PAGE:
Like it or not, Footwork is here to stay. The ferociously abstract offshoot of Juke music, grown in symbiosis with the virtuosic (and fairly self-explanatory) dancing of the same name, has been a presence on the insular Chicago scene for some years. But its appearance on UK shores can be traced back to early 2010 – not least through the efforts of Planet Mu mastermind Mike Paradinas, who embarked on a series of releases representing the cream of the Footwork crop to the wider world.
Far from a passing fad though (as it was tempting to say at the time), global interest in the music has grown steadily over the past 18 months, seeping into the consciousness of both producers and DJs until its influence is almost everywhere you turn. Planet Mu have kept up the pressure too, and having covered the biggest names on the scene (DJs Rashad and Spinn come to mind), seem to be turning to slightly lesser-known gems. Enter Paradinas’ latest finding, DJ Diamond, whose productions cleave strictly to the norms of the genre – unstable constructs built from samples and drum machines, rattling along at 160bpm – but manage to fill in all available gaps with subtle, unavoidable weirdness.
The West Side producer (Chicago’s geographical divisions seem to be as strict as London’s postcodes), born Karlis Griffin, pushes the standard techniques of Footwork into surreal zones. Looped vocals are atomised and reconfigured into stuttering, a-rhythmic textures, or micro-edited until vowels and consonants become alien bodies (‘Rep Yo Clique (Remix)’, ‘Speakers ‘n’ Tonguez’); sampled chords are processed and detuned into a woozy mulch (‘Pop The Trunk’) or locked into brain-boring drones (‘Snare Fanfare’); and throughout, the surrounding percussion is subtly, wickedly processed, twisted into disarray through flange, phase and claustrophobic reverbs. These tracks are deviant, make no mistake: finding the downbeat can be a task barely worth undertaking. ‘On’ and ‘off’ are perfectly balanced but never settled, much like the hallucinatory blur of a dancer’s legs while in full flow.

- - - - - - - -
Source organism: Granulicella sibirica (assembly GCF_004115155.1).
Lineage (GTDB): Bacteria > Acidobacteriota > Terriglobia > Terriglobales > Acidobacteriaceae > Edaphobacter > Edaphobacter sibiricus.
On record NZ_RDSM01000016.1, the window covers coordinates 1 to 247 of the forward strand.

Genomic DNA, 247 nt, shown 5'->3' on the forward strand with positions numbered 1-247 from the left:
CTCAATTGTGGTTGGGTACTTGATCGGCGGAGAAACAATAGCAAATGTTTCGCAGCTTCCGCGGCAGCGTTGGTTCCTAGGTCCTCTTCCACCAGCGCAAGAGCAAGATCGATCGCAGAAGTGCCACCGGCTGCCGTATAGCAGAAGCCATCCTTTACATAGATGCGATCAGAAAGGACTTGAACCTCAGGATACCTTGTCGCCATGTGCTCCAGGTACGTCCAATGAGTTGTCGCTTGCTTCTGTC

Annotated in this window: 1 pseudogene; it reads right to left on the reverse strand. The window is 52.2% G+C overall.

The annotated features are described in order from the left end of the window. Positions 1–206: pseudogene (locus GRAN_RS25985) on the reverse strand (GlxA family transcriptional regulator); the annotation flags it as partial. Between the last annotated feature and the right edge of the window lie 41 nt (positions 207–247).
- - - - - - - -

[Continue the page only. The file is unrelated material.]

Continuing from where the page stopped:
That’s not to say Griffin doesn’t touch the standard bases here. There’s RP Boo-esque stompers (‘Horns’) and the requisite amount of soul-sampling (‘Uh’, ‘I Choose You’). Perhaps the most left-field contribution, though, comes from across the pond: ‘Decoded’ and ‘Wreckage’ seem to pull their sounds straight out of Belgian hard house – think hoover synths and gabber kicks – reuniting new and old worlds in a way that’s one part genius to every two parts hilarious.
‘Flight Muzik’ takes its title from the crew to which Griffin belongs, but it’s also as apt as any description of the music I’ve heard. It’s at its heaviest when it’s close to weightless, like a jumbo jet made out of scrap steel and bits of tarpaulin; totally illogical but all the more compelling for it. In spite of the album’s numerous innovations, though, the raging battle trax will always win for me. ‘Burn Dat Boy’ is a formidable machine of sinister, rasping brass and thundering subbass, impressively streamlined but distinctively Diamond. This is still music for the dancefloors of Chi-Town, even though its maverick tendencies are likely to find it fans from much further afield.